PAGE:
OS/2 Warp Compatible Hardware List Web site: How to Setup your modem
|Modem Settings for OS/2 and eComStation
© 2003, Jonas Buys & Doug Bissett
|From the very beginning, OS/2 Warp came with out-of-the-box
modem support for a very diverse set of modems. Despite what Internet
Service Providers claim, newer technologies like DSL and cable access
have not killed modem Internet connections. However, many of the older,
OS/2 supported modems, are no longer available today, and newer and faster
modems have come, as replacements, for the older ones. Of course, a lot
of these newer devices are compatible with OS/2 and eComStation, and,
hopefully, you will find the required information to get them going here.
you'll use the IBM DialUp for TCP/IP utility to connect to your
Internet Service Provider when you use a modem. This utility resides in
the Internet (Modem) folder within the Programs folder
on the desktop. In eComStation 1.1, it resides in the Internet
folder on the desktop. In order to correctly configure and later establish
your connection with your ISP, you must dispose about all the required
and necessary information. Normally, your service provider should inform
you well about all these settings.
When you start the IBM DialUp for TCP/IP utility, it displays
a similar window like the one at the right. Please note that this image
has been captured on eComStation 1.1, so it might slightly differ from
your. Eventually, all field and methods described here are equal to regular
IBM OS/2 Warp. From this window, you must configure the settings correctly
the first time you start the utility before you can dial in to your ISP.
To do so, click with the mouse on the Add Entry icon to configure
a dial-up connection for your internet service provider. Notice that you
can configure multiple configurations to use for different accounts, or
for different modems. Clicking the Add Entry icon will cause
to appear a dialog box as showed in the lower picture:
When you have configured a connection, you need to dial in (in fact you
make a telephone call to your ISP and the information from and to the Internet
is sent over telephone wires like spoken words and phrases). To dial in,
click the the appropriate entry in the main window (the middle field, here
you can choose between Modem1 and Modem2), and then click
the Dial icon (you can also select Connection from the
menu bar, and then Dial). To terminate the connection, click Connection
from the menu bar, and then Hang up.
The first set of information that you need to provide defines your user
ID, password and other properties of your computer. This information must
be entered in the first tab of the Add Entry dialog box, labeled
Login Info. In this tab, you must provide a name for the connection
in the Name field (and this name will appear in the list
in the main window of the previous image). You also need to enter information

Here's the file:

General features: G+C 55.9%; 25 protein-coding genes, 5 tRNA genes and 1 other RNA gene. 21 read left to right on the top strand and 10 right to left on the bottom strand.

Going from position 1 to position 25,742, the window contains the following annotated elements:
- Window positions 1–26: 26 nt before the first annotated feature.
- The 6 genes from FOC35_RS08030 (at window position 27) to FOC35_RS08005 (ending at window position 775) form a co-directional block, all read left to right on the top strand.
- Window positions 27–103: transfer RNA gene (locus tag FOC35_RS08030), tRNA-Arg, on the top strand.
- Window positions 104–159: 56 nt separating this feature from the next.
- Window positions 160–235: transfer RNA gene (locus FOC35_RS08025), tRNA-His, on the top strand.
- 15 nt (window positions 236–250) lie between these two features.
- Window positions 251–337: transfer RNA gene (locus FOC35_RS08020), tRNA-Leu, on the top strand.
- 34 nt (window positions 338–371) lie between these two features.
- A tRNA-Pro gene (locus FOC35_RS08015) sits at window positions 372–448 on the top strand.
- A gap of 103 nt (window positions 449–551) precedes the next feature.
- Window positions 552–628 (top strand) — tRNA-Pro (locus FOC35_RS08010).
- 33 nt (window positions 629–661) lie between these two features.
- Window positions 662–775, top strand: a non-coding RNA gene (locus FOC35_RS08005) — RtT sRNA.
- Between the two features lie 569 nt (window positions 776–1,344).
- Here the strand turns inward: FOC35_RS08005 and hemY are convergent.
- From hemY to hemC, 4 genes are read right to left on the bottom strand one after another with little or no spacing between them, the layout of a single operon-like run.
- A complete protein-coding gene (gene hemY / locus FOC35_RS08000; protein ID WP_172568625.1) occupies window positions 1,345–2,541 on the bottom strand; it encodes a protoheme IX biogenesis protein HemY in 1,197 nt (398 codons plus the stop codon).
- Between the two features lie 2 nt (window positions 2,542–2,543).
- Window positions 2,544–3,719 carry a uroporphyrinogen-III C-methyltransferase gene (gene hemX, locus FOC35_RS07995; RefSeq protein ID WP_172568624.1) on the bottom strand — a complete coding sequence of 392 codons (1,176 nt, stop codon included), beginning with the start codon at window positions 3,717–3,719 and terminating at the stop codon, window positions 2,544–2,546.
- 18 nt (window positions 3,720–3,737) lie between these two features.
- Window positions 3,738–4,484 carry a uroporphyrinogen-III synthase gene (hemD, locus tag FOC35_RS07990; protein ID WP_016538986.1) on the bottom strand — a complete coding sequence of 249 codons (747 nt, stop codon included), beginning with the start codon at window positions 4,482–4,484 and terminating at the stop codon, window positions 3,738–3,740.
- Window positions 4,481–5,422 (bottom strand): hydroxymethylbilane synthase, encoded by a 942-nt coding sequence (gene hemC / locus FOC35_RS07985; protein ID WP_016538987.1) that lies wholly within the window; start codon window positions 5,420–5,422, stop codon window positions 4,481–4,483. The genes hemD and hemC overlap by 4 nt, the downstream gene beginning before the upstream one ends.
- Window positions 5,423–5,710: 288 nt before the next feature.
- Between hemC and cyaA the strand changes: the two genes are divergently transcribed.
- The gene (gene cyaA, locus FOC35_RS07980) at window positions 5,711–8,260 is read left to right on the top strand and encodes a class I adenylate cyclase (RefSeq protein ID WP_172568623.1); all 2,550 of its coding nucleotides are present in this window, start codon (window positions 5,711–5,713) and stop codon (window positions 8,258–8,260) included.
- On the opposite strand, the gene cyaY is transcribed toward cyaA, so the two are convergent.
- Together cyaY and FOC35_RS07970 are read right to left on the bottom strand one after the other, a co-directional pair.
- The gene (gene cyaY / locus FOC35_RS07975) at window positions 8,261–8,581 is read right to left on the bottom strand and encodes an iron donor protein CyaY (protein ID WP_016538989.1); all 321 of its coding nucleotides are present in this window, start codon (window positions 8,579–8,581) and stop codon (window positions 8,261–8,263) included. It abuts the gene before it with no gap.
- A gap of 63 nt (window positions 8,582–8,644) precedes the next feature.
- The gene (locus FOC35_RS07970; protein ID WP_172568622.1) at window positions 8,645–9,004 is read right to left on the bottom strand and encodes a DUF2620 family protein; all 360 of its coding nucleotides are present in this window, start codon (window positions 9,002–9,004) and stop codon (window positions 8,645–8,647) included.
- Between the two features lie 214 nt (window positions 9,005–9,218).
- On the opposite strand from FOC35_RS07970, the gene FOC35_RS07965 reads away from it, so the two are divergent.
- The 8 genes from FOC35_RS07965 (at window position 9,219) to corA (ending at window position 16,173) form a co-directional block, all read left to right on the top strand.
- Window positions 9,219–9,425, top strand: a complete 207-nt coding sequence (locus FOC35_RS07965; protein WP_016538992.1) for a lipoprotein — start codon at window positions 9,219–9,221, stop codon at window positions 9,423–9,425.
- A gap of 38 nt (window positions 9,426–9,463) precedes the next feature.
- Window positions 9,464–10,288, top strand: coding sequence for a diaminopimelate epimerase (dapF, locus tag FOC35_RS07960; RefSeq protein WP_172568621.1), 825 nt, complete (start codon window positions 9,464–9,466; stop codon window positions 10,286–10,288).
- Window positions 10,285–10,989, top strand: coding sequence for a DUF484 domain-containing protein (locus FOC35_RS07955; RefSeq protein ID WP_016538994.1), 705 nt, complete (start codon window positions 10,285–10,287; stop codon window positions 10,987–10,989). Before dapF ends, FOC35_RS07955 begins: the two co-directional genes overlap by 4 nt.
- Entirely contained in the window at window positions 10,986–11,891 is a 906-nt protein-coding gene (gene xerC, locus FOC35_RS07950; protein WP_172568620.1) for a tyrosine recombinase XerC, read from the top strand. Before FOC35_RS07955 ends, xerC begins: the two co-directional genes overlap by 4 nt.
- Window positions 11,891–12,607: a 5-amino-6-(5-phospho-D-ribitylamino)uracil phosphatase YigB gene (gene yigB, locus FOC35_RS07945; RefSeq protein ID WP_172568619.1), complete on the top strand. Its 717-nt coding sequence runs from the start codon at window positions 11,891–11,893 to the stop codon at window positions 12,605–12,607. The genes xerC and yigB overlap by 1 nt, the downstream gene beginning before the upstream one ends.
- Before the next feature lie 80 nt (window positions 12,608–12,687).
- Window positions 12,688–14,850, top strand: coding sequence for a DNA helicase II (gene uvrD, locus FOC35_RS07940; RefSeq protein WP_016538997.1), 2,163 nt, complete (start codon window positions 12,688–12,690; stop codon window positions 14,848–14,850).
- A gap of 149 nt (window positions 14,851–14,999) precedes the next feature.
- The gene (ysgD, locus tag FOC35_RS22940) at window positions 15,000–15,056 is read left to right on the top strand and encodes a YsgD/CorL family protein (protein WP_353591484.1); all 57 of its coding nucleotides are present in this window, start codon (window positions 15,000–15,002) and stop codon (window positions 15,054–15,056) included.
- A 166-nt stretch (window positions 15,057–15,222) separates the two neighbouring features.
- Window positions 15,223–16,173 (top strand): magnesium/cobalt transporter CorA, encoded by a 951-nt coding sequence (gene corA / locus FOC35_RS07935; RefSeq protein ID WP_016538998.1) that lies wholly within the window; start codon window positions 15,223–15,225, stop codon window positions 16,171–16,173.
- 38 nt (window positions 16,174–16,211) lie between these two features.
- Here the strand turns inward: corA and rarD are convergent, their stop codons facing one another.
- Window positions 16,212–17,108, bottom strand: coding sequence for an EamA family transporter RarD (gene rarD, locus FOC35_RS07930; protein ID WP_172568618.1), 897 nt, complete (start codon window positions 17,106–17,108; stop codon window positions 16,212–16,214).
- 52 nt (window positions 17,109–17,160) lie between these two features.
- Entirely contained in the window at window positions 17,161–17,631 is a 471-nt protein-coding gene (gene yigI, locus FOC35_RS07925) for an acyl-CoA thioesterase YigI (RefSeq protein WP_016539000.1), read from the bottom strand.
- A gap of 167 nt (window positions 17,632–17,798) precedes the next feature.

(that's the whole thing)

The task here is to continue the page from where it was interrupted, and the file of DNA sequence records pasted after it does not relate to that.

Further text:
about your Internet Service Provider and account, including the provider's
telephone number for connection, your login ID and password, if required.
Description: This is a description you can give to the name you
specified in the Name field as a heuristic. This description will be listed
next to the name of the connection itself.
Login ID: Here, you must specify the login (user ID)
that you have been assigned by your service provider.
Password: Enter the password that your service provider
has set up as a check before establishing the internet connection. The
check-box Required to the right will make sure that if you don't enter
the password, you'll be automatically asked for it. Thus, if you use a
computer with more than one people, and want to prevent other people from
using your Internet connection, don't enter the password, and check this
Phone number: This is the phone-number of your Internet
Service Provider. Normally, your ISP will have given you a list of POP
(point of presence) telephone numbers. It is recommended for performance
reasons to dial the number of the nearest POP.
The Login Sequence field is a place where you normally
specify the name of the login script for your ISP. A login script is a
file that contains the necessary commands and expected responses to complete
the login. Since different service providers will have different login
procedures the login script will typically be different for each provider.
Select the type of protocol you wish to apply (of course your choice must
be supported by your provider) in the Connection Type field.
You have only two option: PPP or SLIP. PPP generally offers better performance
than SLIP, but sometimes on bad and degraded telephone lines, you are
obliged to use SLIP.
Minutes to Wait before automatic Hangup: Specifies the
number of minutes during which the connection may remain inactive (time
must be entered in paces of five minutes). If there are no data transmissions
nor receives during the time, the connection will be broken automatically.
Some minutes before the connection is broken, the following notification
box will be displayed:
As well as information about your user account and computer, you need to
specify details of your service provider's system, so that the IBM DialUp